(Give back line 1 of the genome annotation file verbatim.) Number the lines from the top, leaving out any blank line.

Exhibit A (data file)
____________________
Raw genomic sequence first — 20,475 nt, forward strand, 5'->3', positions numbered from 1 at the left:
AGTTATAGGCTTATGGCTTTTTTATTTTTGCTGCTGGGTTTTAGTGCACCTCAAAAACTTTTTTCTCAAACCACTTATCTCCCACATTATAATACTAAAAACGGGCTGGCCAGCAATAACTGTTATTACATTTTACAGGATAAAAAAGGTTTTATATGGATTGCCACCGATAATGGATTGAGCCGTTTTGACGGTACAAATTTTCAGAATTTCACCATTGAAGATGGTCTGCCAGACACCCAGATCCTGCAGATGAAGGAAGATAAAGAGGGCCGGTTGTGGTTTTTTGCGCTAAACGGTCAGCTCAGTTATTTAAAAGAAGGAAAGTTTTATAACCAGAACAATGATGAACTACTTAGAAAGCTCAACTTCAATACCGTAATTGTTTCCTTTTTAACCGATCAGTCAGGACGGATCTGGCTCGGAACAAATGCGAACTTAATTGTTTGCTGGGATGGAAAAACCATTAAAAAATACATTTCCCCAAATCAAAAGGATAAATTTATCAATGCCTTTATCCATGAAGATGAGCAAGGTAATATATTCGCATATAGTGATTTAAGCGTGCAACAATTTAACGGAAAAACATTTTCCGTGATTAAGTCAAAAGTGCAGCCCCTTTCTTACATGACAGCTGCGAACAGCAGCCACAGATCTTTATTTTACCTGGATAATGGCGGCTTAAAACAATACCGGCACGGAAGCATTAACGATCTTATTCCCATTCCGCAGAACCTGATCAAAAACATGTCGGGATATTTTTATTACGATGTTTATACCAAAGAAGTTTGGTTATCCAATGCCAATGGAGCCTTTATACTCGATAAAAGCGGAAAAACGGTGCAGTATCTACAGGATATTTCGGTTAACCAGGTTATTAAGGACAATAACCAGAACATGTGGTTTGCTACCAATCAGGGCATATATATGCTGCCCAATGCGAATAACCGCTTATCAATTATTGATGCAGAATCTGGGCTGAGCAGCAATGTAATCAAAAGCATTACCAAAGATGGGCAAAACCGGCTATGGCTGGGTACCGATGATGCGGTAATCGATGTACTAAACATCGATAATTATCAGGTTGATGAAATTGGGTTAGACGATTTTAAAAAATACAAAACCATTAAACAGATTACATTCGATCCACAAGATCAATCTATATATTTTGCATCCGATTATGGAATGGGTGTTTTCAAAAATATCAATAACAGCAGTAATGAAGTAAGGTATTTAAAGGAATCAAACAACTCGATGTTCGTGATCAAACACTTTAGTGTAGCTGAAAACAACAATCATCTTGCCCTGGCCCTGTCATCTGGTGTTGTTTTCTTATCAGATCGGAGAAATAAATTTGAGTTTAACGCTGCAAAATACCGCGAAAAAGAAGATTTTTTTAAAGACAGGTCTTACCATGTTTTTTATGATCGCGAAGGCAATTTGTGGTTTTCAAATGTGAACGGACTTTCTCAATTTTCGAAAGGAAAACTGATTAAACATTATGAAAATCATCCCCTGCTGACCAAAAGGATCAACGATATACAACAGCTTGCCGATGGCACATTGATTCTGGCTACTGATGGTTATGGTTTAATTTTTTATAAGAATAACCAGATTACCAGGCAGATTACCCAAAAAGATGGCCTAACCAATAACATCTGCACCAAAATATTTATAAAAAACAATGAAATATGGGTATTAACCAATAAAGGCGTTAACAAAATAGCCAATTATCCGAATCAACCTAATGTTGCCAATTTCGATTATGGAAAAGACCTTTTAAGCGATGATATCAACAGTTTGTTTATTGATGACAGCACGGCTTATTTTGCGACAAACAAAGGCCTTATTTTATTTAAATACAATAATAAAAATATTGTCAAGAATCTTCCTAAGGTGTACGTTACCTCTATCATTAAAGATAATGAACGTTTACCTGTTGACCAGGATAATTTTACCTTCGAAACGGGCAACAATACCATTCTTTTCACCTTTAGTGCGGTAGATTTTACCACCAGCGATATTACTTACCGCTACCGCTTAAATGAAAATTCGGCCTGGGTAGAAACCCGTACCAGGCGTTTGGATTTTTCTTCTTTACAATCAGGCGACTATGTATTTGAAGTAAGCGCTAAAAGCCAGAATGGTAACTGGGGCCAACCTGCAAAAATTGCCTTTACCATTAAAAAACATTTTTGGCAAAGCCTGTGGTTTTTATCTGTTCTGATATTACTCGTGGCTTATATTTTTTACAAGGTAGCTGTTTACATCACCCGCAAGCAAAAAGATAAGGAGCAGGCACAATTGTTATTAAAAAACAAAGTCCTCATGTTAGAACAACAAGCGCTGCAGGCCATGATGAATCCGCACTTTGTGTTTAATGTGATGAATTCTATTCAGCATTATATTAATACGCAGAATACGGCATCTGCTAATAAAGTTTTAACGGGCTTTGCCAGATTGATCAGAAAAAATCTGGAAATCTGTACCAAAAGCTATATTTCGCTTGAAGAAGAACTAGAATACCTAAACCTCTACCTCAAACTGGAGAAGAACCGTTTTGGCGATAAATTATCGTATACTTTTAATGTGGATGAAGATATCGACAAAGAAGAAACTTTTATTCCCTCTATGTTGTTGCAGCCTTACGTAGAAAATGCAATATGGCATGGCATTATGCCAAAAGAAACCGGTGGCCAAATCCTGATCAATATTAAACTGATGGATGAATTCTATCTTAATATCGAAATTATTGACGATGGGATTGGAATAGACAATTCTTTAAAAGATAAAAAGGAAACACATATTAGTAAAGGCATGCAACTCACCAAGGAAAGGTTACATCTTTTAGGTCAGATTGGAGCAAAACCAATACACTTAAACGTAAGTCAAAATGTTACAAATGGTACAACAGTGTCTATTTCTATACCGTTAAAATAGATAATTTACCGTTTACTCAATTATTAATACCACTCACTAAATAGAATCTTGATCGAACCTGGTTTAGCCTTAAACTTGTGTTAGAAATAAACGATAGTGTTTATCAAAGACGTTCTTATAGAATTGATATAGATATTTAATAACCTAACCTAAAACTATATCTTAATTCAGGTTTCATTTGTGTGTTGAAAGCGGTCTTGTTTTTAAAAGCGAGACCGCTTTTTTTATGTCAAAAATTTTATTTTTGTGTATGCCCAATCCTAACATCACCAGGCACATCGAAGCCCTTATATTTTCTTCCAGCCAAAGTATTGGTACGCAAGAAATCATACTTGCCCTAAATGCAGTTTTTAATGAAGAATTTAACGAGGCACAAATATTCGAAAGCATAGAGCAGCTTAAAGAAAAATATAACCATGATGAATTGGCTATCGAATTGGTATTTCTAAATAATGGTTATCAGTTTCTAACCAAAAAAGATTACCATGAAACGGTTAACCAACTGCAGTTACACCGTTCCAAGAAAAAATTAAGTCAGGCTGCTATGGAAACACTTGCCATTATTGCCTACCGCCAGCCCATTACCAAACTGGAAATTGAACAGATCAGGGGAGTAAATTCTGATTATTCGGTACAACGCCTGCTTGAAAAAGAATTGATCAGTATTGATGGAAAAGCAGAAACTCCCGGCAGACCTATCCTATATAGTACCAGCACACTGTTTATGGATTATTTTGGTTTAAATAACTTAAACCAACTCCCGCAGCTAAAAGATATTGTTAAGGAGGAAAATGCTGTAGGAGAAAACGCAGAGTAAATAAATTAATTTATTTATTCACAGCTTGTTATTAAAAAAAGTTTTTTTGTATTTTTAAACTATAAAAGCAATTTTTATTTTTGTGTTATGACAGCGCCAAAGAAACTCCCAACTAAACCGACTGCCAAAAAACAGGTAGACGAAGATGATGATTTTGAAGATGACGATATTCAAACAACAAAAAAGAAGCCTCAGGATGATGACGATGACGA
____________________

Raw genomic sequence first — 20,475 nt, forward strand, 5'->3', positions numbered from 1 at the left: